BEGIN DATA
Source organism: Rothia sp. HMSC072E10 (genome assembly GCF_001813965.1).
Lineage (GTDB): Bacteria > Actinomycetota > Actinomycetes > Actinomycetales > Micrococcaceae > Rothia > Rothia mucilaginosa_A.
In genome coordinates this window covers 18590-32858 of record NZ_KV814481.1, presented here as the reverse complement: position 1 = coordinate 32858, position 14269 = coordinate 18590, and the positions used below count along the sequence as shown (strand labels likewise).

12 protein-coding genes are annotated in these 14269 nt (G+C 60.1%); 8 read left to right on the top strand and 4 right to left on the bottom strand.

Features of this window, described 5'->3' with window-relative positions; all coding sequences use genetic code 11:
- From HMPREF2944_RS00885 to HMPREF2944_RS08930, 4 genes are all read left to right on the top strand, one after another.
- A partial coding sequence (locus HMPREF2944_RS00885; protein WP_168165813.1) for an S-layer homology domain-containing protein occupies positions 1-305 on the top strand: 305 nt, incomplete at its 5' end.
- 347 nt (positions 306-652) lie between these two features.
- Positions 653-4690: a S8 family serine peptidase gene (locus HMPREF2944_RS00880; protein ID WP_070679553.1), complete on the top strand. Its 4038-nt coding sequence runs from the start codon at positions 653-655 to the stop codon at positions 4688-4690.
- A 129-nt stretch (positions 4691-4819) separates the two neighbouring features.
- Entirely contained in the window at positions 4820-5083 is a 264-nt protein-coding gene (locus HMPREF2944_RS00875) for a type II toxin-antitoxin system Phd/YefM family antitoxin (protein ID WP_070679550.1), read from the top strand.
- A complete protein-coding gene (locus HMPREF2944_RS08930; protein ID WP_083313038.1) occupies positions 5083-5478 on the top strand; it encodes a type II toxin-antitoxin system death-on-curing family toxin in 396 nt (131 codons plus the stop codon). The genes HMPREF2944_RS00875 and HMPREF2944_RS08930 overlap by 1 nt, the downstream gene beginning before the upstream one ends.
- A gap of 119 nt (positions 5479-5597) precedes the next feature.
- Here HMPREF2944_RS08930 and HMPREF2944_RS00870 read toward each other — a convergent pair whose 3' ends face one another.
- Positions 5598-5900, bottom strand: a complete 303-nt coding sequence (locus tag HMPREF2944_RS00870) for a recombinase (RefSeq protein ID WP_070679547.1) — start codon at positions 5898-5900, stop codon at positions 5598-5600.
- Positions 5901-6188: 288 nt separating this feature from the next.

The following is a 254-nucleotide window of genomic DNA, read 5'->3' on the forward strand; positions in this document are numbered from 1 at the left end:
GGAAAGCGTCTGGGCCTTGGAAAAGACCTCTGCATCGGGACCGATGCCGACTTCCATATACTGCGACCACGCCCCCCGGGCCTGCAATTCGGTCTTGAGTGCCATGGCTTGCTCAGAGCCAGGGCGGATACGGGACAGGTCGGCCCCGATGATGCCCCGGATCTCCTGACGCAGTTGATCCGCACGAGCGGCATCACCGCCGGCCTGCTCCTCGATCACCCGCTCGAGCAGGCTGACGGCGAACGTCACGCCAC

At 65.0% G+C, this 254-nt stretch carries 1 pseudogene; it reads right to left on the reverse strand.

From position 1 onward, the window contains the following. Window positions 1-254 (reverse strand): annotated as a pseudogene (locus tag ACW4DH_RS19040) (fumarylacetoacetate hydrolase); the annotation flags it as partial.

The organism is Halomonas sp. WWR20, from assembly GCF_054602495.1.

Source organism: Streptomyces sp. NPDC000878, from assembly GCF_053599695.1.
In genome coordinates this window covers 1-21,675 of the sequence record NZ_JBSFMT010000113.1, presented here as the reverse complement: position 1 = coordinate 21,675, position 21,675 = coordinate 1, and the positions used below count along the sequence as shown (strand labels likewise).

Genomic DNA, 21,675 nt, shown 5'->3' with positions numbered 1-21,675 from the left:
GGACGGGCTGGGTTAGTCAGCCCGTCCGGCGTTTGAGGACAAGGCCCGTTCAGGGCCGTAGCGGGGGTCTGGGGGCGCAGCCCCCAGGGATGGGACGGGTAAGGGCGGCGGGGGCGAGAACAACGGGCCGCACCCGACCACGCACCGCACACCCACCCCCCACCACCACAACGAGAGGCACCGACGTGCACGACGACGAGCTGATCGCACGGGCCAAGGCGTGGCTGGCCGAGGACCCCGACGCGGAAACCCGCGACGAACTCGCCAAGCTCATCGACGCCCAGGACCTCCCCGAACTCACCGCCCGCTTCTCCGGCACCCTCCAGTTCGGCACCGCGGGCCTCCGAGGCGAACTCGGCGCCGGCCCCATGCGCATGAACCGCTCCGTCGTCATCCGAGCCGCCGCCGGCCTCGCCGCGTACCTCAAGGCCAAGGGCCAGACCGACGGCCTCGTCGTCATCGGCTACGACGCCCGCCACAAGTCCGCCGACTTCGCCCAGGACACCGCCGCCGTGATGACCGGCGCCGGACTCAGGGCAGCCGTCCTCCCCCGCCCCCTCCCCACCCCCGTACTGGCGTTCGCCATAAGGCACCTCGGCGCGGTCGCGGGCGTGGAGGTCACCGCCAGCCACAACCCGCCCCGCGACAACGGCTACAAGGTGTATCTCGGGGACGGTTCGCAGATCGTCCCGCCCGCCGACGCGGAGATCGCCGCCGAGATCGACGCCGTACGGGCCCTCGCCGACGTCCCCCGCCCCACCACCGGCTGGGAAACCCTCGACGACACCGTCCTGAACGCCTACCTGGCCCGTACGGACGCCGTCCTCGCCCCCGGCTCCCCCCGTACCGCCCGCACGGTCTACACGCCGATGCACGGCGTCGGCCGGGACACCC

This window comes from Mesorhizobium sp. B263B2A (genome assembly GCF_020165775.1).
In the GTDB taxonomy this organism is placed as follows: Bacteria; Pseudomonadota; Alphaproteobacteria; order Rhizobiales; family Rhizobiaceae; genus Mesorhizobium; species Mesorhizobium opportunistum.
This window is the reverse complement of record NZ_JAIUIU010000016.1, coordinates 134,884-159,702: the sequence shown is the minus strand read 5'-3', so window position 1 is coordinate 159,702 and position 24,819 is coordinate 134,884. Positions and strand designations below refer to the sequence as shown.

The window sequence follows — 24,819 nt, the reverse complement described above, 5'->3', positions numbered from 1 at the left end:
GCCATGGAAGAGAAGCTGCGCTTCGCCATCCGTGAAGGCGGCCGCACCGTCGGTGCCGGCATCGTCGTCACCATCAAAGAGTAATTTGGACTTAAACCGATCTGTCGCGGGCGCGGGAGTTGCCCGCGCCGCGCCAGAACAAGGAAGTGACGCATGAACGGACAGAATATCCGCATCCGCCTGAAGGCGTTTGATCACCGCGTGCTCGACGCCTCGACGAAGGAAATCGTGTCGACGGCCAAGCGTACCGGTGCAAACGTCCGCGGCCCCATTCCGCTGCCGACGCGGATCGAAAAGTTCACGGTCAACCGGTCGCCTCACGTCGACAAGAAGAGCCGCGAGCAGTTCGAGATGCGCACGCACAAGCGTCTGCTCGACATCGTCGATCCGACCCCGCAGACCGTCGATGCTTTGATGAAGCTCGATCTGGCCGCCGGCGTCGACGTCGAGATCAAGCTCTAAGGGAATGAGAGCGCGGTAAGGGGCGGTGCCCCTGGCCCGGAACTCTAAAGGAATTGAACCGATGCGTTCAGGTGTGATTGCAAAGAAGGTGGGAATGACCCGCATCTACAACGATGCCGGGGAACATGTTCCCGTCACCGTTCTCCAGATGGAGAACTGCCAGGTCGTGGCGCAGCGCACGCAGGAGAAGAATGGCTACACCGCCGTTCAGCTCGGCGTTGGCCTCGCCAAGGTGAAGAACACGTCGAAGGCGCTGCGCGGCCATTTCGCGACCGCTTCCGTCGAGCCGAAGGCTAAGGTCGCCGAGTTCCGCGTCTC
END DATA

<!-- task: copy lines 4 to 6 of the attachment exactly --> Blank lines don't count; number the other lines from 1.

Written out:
12 protein-coding genes are annotated in these 14269 nt (G+C 60.1%); 8 read left to right on the top strand and 4 right to left on the bottom strand.

Features of this window, described 5'->3' with window-relative positions; all coding sequences use genetic code 11:
- From HMPREF2944_RS00885 to HMPREF2944_RS08930, 4 genes are all read left to right on the top strand, one after another.